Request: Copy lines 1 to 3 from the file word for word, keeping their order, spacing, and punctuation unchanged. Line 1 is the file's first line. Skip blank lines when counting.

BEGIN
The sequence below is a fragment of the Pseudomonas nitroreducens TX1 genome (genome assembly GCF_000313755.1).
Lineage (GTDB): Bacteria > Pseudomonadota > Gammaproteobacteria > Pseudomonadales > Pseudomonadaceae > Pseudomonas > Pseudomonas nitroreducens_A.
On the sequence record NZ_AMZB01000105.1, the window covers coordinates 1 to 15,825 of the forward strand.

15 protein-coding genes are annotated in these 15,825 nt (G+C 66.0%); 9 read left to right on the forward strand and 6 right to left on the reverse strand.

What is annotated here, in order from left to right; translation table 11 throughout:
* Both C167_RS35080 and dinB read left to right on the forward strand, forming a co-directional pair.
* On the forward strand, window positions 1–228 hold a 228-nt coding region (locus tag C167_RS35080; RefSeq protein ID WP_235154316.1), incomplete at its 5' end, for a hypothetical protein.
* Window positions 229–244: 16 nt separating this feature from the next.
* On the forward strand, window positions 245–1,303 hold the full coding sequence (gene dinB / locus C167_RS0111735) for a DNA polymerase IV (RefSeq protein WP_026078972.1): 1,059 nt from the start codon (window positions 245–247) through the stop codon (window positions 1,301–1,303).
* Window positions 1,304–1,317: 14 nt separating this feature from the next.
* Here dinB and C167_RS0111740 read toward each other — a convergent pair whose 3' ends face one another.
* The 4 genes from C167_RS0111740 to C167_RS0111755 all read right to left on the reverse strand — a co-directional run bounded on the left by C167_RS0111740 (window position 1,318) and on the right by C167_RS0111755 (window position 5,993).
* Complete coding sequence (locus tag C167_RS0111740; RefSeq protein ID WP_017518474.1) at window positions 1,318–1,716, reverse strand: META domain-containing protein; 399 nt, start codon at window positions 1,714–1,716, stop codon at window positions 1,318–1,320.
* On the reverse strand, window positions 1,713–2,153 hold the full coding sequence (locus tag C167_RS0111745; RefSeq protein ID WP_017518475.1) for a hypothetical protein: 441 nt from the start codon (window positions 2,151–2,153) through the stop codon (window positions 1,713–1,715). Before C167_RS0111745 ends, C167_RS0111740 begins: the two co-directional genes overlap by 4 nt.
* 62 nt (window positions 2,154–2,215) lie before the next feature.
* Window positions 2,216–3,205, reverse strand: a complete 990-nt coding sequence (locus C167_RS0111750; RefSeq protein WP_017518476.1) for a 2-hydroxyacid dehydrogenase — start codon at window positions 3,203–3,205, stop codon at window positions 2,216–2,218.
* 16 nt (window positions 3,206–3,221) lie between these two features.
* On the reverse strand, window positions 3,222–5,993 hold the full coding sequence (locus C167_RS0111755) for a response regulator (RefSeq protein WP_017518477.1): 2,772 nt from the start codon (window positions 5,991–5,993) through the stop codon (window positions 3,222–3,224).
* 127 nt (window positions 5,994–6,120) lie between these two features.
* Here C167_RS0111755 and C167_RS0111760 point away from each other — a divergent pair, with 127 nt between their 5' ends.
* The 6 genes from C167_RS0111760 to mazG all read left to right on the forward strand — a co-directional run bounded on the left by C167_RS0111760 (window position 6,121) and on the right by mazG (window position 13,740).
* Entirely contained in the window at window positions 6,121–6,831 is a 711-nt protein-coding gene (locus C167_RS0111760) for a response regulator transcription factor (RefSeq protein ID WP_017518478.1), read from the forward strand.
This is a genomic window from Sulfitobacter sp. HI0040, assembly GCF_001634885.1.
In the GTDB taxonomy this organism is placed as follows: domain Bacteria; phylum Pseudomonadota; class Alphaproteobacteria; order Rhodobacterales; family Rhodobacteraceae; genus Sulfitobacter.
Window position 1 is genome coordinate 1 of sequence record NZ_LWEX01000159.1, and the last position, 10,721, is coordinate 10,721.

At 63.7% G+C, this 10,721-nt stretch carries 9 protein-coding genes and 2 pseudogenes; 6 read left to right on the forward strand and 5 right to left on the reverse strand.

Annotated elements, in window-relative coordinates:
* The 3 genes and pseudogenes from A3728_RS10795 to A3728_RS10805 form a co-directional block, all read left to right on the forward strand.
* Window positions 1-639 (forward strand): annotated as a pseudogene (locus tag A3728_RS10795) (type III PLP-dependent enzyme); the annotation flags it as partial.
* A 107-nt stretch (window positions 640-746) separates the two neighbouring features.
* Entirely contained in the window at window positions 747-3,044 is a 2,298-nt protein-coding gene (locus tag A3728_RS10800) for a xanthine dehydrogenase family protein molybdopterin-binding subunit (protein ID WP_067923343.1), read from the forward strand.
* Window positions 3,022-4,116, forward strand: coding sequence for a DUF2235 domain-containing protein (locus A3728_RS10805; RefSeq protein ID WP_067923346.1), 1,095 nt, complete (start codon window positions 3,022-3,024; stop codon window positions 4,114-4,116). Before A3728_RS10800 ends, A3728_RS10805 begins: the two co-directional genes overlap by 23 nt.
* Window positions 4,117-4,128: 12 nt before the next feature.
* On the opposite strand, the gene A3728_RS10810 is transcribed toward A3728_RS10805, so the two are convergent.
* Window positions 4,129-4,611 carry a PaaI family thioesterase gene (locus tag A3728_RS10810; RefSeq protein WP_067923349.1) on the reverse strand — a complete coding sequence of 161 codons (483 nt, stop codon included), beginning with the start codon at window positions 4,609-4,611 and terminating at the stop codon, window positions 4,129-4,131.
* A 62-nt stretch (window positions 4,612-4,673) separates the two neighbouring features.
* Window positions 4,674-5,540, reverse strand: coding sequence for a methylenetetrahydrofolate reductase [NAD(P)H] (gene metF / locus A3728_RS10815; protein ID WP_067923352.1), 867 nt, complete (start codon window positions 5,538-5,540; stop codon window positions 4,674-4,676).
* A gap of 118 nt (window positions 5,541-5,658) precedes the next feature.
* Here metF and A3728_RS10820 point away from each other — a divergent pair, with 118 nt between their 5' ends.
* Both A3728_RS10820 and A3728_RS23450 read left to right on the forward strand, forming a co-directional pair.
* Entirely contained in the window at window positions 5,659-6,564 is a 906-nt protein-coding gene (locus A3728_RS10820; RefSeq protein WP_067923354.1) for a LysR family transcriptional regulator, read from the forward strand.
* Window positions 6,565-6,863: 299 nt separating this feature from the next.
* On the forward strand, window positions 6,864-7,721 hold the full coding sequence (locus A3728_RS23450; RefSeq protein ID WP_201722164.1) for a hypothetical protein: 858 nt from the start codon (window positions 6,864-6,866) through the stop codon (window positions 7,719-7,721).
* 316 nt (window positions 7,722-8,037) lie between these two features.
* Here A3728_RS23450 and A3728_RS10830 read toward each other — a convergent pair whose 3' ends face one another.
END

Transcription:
The sequence below is a fragment of the Pseudomonas nitroreducens TX1 genome (genome assembly GCF_000313755.1).
Lineage (GTDB): Bacteria > Pseudomonadota > Gammaproteobacteria > Pseudomonadales > Pseudomonadaceae > Pseudomonas > Pseudomonas nitroreducens_A.
On the sequence record NZ_AMZB01000105.1, the window covers coordinates 1 to 15,825 of the forward strand.